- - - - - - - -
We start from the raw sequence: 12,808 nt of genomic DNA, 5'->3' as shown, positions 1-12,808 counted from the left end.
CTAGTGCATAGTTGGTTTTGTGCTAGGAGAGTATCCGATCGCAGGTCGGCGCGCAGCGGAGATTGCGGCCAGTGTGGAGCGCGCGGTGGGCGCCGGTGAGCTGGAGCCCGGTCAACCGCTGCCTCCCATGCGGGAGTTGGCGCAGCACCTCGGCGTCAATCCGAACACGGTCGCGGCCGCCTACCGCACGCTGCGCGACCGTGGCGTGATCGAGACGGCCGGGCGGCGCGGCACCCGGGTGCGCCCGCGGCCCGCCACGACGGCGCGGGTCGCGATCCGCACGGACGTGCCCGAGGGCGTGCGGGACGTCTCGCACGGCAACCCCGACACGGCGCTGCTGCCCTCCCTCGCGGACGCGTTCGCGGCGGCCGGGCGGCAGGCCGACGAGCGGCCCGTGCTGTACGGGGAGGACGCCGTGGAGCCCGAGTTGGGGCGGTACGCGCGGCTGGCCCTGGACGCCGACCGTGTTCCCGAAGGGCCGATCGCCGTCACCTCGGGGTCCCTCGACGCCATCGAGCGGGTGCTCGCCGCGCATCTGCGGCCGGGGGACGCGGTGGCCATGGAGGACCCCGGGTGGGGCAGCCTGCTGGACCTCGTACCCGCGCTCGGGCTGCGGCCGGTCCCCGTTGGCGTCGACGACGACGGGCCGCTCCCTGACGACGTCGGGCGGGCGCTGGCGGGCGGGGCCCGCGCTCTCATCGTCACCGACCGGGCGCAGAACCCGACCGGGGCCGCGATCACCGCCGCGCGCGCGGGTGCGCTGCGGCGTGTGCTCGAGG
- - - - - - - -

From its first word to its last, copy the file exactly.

We start from the raw sequence: 12,808 nt of genomic DNA, 5'->3' as shown, positions 1-12,808 counted from the left end.
CTAGTGCATAGTTGGTTTTGTGCTAGGAGAGTATCCGATCGCAGGTCGGCGCGCAGCGGAGATTGCGGCCAGTGTGGAGCGCGCGGTGGGCGCCGGTGAGCTGGAGCCCGGTCAACCGCTGCCTCCCATGCGGGAGTTGGCGCAGCACCTCGGCGTCAATCCGAACACGGTCGCGGCCGCCTACCGCACGCTGCGCGACCGTGGCGTGATCGAGACGGCCGGGCGGCGCGGCACCCGGGTGCGCCCGCGGCCCGCCACGACGGCGCGGGTCGCGATCCGCACGGACGTGCCCGAGGGCGTGCGGGACGTCTCGCACGGCAACCCCGACACGGCGCTGCTGCCCTCCCTCGCGGACGCGTTCGCGGCGGCCGGGCGGCAGGCCGACGAGCGGCCCGTGCTGTACGGGGAGGACGCCGTGGAGCCCGAGTTGGGGCGGTACGCGCGGCTGGCCCTGGACGCCGACCGTGTTCCCGAAGGGCCGATCGCCGTCACCTCGGGGTCCCTCGACGCCATCGAGCGGGTGCTCGCCGCGCATCTGCGGCCGGGGGACGCGGTGGCCATGGAGGACCCCGGGTGGGGCAGCCTGCTGGACCTCGTACCCGCGCTCGGGCTGCGGCCGGTCCCCGTTGGCGTCGACGACGACGGGCCGCTCCCTGACGACGTCGGGCGGGCGCTGGCGGGCGGGGCCCGCGCTCTCATCGTCACCGACCGGGCGCAGAACCCGACCGGGGCCGCGATCACCGCCGCGCGCGCGGGTGCGCTGCGGCGTGTGCTCGAGG